Japanese movie stars died in 1988

Here are 5 famous actors from Japan died in 1988:

Teru Shimada

Teru Shimada (November 17, 1905 Mito-June 19, 1988 Encino) a.k.a. Akira Shimada or Teru Shumada was a Japanese actor.

He began his acting career in Japan in the 1920s before moving to the United States in 1930. Shimada appeared in over 150 films throughout his career, often portraying villains or stereotypical Asian characters. Some of his notable film credits include "The Mummy's Tomb" (1942), "Tokyo Rose" (1946), and "The Geisha Boy" (1958). Additionally, Shimada made appearances on television shows such as "Perry Mason" and "M Squad". In his later years, he also worked as a voice actor for animated series such as "Speed Racer" and "G-Force: Guardians of Space". Shimada was known for his distinctive, gravelly voice and his ability to speak fluent Japanese and English, which allowed him to play various roles in both Japanese and American productions.

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Tetsuji Takechi

Tetsuji Takechi (December 10, 1912 Osaka-July 26, 1988) was a Japanese film director, actor, author, writer and theatre director.

He rose to prominence in the 1950s as part of the Japanese New Wave movement, known for his daring and often controversial films that tackled taboo subjects such as sexuality and violence. Some of his most well-known works include "Daybreak" (1953), "Pitfall" (1962), and "The Story of a Beloved Wife" (1951). In addition to his film career, Takechi was also a prolific writer and playwright, penning over 50 books throughout his lifetime. Despite facing censorship and controversy throughout his career, Takechi remained a cult figure in Japanese cinema, inspiring countless filmmakers with his bold and uncompromising vision.

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Yoshi Katō

Yoshi Katō (January 12, 1913 Tokyo Prefecture-March 1, 1988) also known as Katô Yoshi, Tadashi Kato, Yoshi Katô, Kato Tadashi, Yoshi Katō or Yoshi Kato was a Japanese actor. He had one child, Chiyo Kato.

Yoshi Katō was a prolific actor who appeared in over 160 films portraying a wide range of characters such as samurais, detectives, and politicians. He was also a stage actor who performed in many theatrical productions including Shakespeare plays.

Katō began his acting career in 1935 in the film "Yoru no onnatachi" and went on to work with acclaimed directors such as Akira Kurosawa, Yasujirō Ozu, and Kenji Mizoguchi. He achieved international recognition for his role in the 1959 film "Floating Weeds" directed by Ozu.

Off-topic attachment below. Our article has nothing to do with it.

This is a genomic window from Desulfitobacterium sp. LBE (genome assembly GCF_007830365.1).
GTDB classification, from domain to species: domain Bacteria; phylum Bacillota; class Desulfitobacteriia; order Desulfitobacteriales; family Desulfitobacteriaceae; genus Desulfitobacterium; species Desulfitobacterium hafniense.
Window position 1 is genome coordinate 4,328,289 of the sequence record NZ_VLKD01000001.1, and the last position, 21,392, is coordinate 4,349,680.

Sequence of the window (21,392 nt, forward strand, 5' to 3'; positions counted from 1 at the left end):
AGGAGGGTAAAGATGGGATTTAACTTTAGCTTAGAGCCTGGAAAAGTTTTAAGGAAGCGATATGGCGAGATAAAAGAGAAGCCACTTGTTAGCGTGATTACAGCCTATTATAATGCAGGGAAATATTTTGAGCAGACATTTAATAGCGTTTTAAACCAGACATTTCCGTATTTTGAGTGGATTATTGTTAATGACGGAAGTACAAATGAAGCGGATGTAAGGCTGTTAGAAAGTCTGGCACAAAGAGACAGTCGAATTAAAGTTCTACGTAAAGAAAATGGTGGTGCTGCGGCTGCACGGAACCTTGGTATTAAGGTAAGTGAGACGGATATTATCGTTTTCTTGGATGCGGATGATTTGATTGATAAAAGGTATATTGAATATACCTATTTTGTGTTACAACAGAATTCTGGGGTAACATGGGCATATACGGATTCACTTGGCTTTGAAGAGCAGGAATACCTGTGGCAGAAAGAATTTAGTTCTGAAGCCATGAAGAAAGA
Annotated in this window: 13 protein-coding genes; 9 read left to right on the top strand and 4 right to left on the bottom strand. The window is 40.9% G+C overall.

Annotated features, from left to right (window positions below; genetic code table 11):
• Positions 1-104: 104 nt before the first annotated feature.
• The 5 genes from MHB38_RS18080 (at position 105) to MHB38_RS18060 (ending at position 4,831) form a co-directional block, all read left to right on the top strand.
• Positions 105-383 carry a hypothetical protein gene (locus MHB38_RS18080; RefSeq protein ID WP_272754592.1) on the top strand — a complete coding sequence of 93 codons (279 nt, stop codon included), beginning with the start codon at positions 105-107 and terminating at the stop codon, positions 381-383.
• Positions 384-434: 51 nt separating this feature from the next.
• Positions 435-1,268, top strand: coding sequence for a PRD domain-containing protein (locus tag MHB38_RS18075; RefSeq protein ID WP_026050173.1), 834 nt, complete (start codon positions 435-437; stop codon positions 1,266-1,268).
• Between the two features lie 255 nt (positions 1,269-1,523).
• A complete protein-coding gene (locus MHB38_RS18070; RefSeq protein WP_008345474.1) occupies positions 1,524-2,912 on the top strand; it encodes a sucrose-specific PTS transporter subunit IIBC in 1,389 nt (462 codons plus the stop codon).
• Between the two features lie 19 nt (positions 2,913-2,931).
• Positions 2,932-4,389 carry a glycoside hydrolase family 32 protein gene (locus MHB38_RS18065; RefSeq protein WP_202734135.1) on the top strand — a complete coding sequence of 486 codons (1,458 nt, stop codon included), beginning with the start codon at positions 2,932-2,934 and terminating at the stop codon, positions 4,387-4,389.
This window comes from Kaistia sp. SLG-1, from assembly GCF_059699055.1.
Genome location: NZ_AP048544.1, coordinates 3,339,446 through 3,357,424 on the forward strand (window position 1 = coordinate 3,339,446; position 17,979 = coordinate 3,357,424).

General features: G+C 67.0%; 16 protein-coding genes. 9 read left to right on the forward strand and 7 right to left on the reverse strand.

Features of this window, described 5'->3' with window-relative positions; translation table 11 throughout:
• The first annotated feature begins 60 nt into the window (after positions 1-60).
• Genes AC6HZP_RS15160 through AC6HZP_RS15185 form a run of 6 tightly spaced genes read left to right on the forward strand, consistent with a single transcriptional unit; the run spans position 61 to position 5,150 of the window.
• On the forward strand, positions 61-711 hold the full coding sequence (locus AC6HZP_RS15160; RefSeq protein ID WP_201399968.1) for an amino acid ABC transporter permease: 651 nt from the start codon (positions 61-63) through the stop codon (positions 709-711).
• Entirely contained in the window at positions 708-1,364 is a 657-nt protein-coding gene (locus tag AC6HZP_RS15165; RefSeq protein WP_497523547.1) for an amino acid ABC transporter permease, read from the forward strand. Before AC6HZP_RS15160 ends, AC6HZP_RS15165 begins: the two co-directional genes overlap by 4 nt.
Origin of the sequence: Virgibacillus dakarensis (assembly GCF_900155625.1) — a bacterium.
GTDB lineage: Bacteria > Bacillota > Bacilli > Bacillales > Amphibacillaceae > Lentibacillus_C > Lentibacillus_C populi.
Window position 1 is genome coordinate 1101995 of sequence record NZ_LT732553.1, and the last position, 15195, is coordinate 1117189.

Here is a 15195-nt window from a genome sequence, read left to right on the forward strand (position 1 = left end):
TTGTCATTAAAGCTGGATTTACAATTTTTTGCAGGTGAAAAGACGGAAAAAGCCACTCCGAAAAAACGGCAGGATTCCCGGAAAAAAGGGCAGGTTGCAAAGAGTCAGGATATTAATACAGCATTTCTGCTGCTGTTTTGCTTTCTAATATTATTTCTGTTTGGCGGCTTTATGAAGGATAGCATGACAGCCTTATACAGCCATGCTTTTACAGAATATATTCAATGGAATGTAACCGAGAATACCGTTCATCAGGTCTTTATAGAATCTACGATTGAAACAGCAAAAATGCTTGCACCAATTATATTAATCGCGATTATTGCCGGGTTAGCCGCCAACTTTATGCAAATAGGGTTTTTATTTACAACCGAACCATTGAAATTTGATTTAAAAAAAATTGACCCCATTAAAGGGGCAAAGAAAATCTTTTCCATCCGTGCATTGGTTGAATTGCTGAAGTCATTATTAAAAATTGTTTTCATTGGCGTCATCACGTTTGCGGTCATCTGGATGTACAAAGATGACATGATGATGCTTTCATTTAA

Aside from acting, Katō was also a writer and a director. He wrote several plays and screenplays such as "Hana no Mori no Ishimatsu" and "Nora inu." He also directed a handful of films including "Neko to Shozo to futari no onna" in 1956.

Katō passed away on March 1, 1988, at the age of 75, leaving behind a legacy as one of Japan's most esteemed actors.

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Jukichi Uno

Jukichi Uno (September 27, 1914 Asuwa District, Fukui-January 9, 1988) also known as Nobuo Terao was a Japanese actor, theatre director and film director. His child is called Akira Terao.

Uno made his acting debut in 1937 in a play called "Ninjo Banashi Bunshichi Mottoi" and went on to become a prominent figure in the Japanese theatre and film industry. He appeared in over 180 films throughout his career and directed more than 20 stage plays. Uno was known for his versatility in acting, playing roles ranging from gentle and kind characters to intense and villainous roles.

Uno's notable performances include his roles in the films "Pigs and Battleships" (1961), "High and Low" (1963), and "Tora! Tora! Tora! (1970). He also directed several films, including "Blue Mountains" (1970). Uno was awarded the Medal with Purple Ribbon in 1980 for his contributions to the arts.

As a theatre director, Uno founded the theatre group Haiyuza in 1950, which is still active today. He is remembered as one of the most influential figures in Japanese theatre and film, and his legacy continues through his son Akira Terao, who is also an actor.

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Eitarô Ozawa

Eitarô Ozawa (March 27, 1909 Tokyo-April 23, 1988) a.k.a. Eitaro Ozawa, Saka Ozawa, Ei Ozawa, Sakae Ozawa, Ozawa Eitarō or Ozawa Ei was a Japanese actor.

He made his acting debut in 1926 in the film "Kōshi no tsumi" and went on to appear in over 400 films throughout his career. Ozawa was known for his versatility as an actor, portraying a variety of characters ranging from stern authority figures to comedic roles. He worked with some of Japan's most prominent directors, including Akira Kurosawa and Yasujirō Ozu. His notable films include "Sanshiro Sugata" (1943), "Seven Samurai" (1954), and "Yojimbo" (1961). In addition to his film work, Ozawa also acted in television dramas and stage productions.

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